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Empirical Pricing Kernels and Investor Preferences

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  • Kai Detlefsen
  • Wolfgang Härdle
  • Rouslan Moro

Abstract

This paper analyzes empirical market utility functions and pricing kernels derived from the DAX and DAX option data for three market regimes. A consistent parametric framework of stochastic volatility is used. All empirical market utility functions show a region of risk proclivity that is reproduced by adopting the hypothesis of heterogeneous individual investors whose utility functions have a switching point between bullish and bearish attitudes. The inverse problem of finding the distribution of individual switching points is formulated in the space of stock returns by discretization as a quadratic optimization problem. The resulting distributions vary over time and correspond to different market regimes.

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File URL: http://sfb649.wiwi.hu-berlin.de/papers/pdf/SFB649DP2007-017.pdf
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Bibliographic Info

Paper provided by Sonderforschungsbereich 649, Humboldt University, Berlin, Germany in its series SFB 649 Discussion Papers with number SFB649DP2007-017.

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Length: 37 pages
Date of creation: Apr 2007
Date of revision:
Handle: RePEc:hum:wpaper:sfb649dp2007-017

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Related research

Keywords: Utility function; Pricing Kernel; Behavioral Finance; Risk Aversion; Risk Proclivity; Heston model.;

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References

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  1. Pavel Cizek & Wolfgang Karl Härdle & Rafal Weron, 2005. "Statistical Tools for Finance and Insurance," HSC Books, Hugo Steinhaus Center, Wroclaw University of Technology, number hsbook0501.
  2. Milton Friedman & L. J. Savage, 1948. "The Utility Analysis of Choices Involving Risk," Journal of Political Economy, University of Chicago Press, vol. 56, pages 279.
  3. Black, Fischer & Scholes, Myron S, 1973. "The Pricing of Options and Corporate Liabilities," Journal of Political Economy, University of Chicago Press, vol. 81(3), pages 637-54, May-June.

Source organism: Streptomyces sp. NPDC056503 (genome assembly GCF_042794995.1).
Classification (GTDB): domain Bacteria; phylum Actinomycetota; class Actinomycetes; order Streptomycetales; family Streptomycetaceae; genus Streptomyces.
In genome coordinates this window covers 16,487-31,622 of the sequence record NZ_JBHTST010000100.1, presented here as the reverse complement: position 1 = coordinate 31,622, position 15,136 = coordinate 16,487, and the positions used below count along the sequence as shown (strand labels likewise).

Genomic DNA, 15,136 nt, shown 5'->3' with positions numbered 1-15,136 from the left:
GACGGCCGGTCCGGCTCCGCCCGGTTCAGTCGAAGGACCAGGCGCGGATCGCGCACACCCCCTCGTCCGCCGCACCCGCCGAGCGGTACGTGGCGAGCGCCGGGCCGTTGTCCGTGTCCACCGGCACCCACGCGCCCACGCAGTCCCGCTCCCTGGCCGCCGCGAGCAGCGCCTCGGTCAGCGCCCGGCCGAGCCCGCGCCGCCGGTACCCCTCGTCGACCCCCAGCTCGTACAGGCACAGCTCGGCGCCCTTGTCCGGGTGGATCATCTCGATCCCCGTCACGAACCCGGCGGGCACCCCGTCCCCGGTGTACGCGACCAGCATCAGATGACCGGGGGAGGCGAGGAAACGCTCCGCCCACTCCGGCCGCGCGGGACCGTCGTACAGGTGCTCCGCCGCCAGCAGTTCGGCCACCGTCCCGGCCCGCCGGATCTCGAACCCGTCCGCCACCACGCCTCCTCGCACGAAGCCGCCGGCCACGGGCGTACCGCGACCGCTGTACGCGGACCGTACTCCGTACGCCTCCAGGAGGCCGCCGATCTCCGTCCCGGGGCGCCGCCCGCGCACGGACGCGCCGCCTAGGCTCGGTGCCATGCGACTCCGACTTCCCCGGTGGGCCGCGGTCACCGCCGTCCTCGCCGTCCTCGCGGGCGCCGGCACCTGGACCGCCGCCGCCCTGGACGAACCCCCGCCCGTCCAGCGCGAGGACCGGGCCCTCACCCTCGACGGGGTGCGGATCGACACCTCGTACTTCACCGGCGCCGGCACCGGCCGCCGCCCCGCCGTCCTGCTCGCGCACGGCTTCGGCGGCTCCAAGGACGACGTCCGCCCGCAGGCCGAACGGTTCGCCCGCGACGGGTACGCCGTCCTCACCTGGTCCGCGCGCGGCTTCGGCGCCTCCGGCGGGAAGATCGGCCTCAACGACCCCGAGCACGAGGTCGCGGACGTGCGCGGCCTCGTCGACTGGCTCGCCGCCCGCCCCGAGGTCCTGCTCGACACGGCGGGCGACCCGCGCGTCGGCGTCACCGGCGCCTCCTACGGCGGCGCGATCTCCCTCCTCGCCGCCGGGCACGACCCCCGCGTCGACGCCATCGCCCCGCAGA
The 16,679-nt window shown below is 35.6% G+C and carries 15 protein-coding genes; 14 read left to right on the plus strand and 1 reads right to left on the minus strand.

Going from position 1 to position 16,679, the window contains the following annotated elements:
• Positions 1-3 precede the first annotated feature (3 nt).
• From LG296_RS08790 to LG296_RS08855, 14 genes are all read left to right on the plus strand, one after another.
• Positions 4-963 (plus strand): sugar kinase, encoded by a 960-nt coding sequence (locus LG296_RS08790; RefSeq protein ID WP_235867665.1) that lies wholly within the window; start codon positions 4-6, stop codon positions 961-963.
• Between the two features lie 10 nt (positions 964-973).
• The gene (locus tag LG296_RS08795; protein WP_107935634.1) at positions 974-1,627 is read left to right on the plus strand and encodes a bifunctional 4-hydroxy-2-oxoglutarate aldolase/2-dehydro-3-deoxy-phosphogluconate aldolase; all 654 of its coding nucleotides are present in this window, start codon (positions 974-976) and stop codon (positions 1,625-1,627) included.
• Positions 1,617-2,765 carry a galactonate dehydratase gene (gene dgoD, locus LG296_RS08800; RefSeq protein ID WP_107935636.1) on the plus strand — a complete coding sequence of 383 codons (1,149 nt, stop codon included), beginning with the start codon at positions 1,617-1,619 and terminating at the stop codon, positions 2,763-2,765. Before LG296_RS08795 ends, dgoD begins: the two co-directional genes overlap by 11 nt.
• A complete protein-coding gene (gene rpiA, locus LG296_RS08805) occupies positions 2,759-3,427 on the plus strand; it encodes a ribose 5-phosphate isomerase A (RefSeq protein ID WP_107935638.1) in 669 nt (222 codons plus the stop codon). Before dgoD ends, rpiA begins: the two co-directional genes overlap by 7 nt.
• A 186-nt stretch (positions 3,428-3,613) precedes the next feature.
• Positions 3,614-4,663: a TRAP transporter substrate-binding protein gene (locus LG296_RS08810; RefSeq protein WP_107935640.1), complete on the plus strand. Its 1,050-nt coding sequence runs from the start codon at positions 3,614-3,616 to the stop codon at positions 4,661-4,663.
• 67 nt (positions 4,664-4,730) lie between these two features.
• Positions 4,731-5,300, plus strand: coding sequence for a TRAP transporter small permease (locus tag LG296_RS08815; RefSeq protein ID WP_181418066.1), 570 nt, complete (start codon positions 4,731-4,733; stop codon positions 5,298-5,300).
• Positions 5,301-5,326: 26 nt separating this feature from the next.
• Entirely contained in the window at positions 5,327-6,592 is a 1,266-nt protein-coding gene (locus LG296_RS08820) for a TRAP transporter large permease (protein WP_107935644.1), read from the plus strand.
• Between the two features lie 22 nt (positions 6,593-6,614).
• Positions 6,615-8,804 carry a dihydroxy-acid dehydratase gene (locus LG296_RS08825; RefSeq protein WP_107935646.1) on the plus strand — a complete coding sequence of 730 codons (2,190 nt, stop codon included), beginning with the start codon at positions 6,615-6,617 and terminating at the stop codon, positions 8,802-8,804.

4. Jackwerth, Jens Carsten, 2000. "Recovering Risk Aversion from Option Prices and Realized Returns," Review of Financial Studies, Society for Financial Studies, vol. 13(2), pages 433-51.
  5. Yacine Ait-Sahalia & Andrew W. Lo, 2000. "Nonparametric Risk Management and Implied Risk Aversion," NBER Working Papers 6130, National Bureau of Economic Research, Inc.
  6. Kahneman, Daniel & Tversky, Amos, 1979. "Prospect Theory: An Analysis of Decision under Risk," Econometrica, Econometric Society, vol. 47(2), pages 263-91, March.
  7. Rubinstein, Mark, 1994. " Implied Binomial Trees," Journal of Finance, American Finance Association, vol. 49(3), pages 771-818, July.
  8. Merton, Robert C, 1973. "An Intertemporal Capital Asset Pricing Model," Econometrica, Econometric Society, vol. 41(5), pages 867-87, September.
  9. Breeden, Douglas T & Litzenberger, Robert H, 1978. "Prices of State-contingent Claims Implicit in Option Prices," The Journal of Business, University of Chicago Press, vol. 51(4), pages 621-51, October.
  10. Joshua Rosenberg & Robert F. Engle, 2000. "Empirical Pricing Kernels," New York University, Leonard N. Stern School Finance Department Working Paper Seires 99-014, New York University, Leonard N. Stern School of Business-.
  11. Chernov, Mikhail, 2003. "Empirical reverse engineering of the pricing kernel," Journal of Econometrics, Elsevier, vol. 116(1-2), pages 329-364.
  12. Mark Rubinstein., 1994. "Implied Binomial Trees," Research Program in Finance Working Papers RPF-232, University of California at Berkeley.
  13. R. Cont, 2001. "Empirical properties of asset returns: stylized facts and statistical issues," Quantitative Finance, Taylor & Francis Journals, vol. 1(2), pages 223-236.
  14. Jackwerth, Jens Carsten & Rubinstein, Mark, 1996. " Recovering Probability Distributions from Option Prices," Journal of Finance, American Finance Association, vol. 51(5), pages 1611-32, December.
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Cited by:
  1. Yuri Golubev & Wolfgang Härdle & Roman Timonfeev, 2008. "Testing Monotonicity of Pricing Kernels," SFB 649 Discussion Papers SFB649DP2008-001, Sonderforschungsbereich 649, Humboldt University, Berlin, Germany.
  2. Beare, Brendan K. & Schmidt, Lawrence, 2011. "An Empirical Test of Pricing Kernel Monotonicity," University of California at San Diego, Economics Working Paper Series qt5572n8pc, Department of Economics, UC San Diego.
  3. Wolfgang Härdle & Volker Krätschmer & Rouslan Moro, 2009. "A Microeconomic Explanation of the EPK Paradox," SFB 649 Discussion Papers SFB649DP2009-010, Sonderforschungsbereich 649, Humboldt University, Berlin, Germany.
  4. Beare, Brendan K., 2011. "Measure preserving derivatives and the pricing kernel puzzle," Journal of Mathematical Economics, Elsevier, vol. 47(6), pages 689-697.

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